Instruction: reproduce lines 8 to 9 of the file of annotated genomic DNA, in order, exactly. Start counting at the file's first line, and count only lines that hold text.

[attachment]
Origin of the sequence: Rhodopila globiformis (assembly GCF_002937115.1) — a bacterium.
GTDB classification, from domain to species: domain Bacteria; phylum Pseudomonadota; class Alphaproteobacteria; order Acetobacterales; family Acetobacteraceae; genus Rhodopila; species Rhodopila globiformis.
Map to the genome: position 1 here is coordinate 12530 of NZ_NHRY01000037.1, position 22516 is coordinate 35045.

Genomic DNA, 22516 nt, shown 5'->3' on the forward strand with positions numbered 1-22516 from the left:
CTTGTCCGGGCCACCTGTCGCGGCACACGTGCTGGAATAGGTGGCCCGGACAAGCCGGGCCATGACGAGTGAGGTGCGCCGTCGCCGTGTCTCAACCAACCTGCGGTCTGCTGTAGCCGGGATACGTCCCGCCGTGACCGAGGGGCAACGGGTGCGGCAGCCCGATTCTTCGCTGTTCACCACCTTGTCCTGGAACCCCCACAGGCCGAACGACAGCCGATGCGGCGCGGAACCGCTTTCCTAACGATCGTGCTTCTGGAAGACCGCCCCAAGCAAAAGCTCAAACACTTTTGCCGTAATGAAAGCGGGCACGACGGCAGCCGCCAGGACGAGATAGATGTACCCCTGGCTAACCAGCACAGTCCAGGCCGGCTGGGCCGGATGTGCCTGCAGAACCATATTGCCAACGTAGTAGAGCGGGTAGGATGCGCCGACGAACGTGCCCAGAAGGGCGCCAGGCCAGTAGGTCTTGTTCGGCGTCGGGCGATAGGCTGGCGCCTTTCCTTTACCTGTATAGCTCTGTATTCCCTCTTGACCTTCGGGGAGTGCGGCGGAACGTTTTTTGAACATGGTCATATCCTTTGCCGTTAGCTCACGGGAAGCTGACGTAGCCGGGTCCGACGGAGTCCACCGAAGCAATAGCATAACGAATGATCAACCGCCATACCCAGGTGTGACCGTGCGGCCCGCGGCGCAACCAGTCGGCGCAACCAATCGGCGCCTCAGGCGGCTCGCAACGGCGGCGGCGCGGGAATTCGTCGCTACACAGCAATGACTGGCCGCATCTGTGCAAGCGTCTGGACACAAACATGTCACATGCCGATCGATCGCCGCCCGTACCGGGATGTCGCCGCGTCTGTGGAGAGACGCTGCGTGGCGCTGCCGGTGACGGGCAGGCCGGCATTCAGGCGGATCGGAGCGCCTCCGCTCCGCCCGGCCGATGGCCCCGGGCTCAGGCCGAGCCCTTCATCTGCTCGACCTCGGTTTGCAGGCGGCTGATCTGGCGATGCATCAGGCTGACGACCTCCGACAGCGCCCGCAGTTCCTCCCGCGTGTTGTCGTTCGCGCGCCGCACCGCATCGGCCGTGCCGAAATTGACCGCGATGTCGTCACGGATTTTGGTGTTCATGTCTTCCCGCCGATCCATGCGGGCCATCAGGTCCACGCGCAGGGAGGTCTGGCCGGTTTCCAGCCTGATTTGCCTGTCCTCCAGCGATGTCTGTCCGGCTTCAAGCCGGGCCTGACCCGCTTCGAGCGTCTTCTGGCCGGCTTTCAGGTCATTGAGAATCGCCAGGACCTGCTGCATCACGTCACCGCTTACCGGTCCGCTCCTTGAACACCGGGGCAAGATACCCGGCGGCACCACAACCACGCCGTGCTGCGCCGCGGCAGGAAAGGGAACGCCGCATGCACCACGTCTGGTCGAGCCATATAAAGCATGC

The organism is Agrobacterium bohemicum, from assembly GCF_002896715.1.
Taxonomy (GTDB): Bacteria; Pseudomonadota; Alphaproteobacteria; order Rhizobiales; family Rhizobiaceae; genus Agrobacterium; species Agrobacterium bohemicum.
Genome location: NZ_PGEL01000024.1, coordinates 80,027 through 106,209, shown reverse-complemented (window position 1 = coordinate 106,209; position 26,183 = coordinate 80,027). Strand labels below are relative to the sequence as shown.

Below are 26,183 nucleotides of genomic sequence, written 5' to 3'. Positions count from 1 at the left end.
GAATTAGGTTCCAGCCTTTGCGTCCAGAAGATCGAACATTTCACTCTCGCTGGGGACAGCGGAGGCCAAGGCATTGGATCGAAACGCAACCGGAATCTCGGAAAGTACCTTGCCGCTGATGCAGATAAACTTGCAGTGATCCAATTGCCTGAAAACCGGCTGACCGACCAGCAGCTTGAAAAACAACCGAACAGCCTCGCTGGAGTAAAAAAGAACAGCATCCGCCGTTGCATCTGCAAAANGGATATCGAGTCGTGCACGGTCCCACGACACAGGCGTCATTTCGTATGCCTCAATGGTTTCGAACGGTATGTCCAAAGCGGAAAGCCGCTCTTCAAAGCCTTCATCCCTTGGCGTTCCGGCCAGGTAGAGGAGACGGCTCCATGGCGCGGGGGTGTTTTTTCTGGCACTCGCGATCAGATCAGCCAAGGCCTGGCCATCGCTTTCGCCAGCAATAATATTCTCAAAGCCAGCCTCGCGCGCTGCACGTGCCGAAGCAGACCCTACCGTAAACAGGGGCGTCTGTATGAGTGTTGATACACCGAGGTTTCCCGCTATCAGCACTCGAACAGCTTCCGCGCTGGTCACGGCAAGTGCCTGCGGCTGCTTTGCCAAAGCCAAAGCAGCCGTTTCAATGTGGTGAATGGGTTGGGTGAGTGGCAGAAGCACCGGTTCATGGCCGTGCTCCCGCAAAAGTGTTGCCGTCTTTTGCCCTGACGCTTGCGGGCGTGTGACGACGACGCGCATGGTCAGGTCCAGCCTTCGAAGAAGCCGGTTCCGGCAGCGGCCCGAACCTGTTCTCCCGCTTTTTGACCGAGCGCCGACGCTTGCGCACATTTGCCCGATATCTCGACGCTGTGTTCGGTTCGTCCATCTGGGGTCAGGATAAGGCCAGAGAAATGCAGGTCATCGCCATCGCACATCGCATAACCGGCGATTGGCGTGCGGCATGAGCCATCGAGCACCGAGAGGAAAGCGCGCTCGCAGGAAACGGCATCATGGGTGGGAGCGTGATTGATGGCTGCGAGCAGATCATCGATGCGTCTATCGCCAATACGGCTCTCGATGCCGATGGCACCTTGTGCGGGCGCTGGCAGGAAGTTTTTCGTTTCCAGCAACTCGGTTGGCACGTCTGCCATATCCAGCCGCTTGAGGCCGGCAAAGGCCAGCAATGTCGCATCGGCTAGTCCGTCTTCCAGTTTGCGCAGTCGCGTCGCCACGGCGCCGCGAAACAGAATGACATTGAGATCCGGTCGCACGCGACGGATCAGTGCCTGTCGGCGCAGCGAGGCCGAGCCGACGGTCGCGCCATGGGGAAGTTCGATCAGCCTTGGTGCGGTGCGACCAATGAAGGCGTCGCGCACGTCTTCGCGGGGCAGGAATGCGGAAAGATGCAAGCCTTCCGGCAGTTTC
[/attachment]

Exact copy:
Genome location: NZ_PGEL01000024.1, coordinates 80,027 through 106,209, shown reverse-complemented (window position 1 = coordinate 106,209; position 26,183 = coordinate 80,027). Strand labels below are relative to the sequence as shown.

Below are 26,183 nucleotides of genomic sequence, written 5' to 3'. Positions count from 1 at the left end.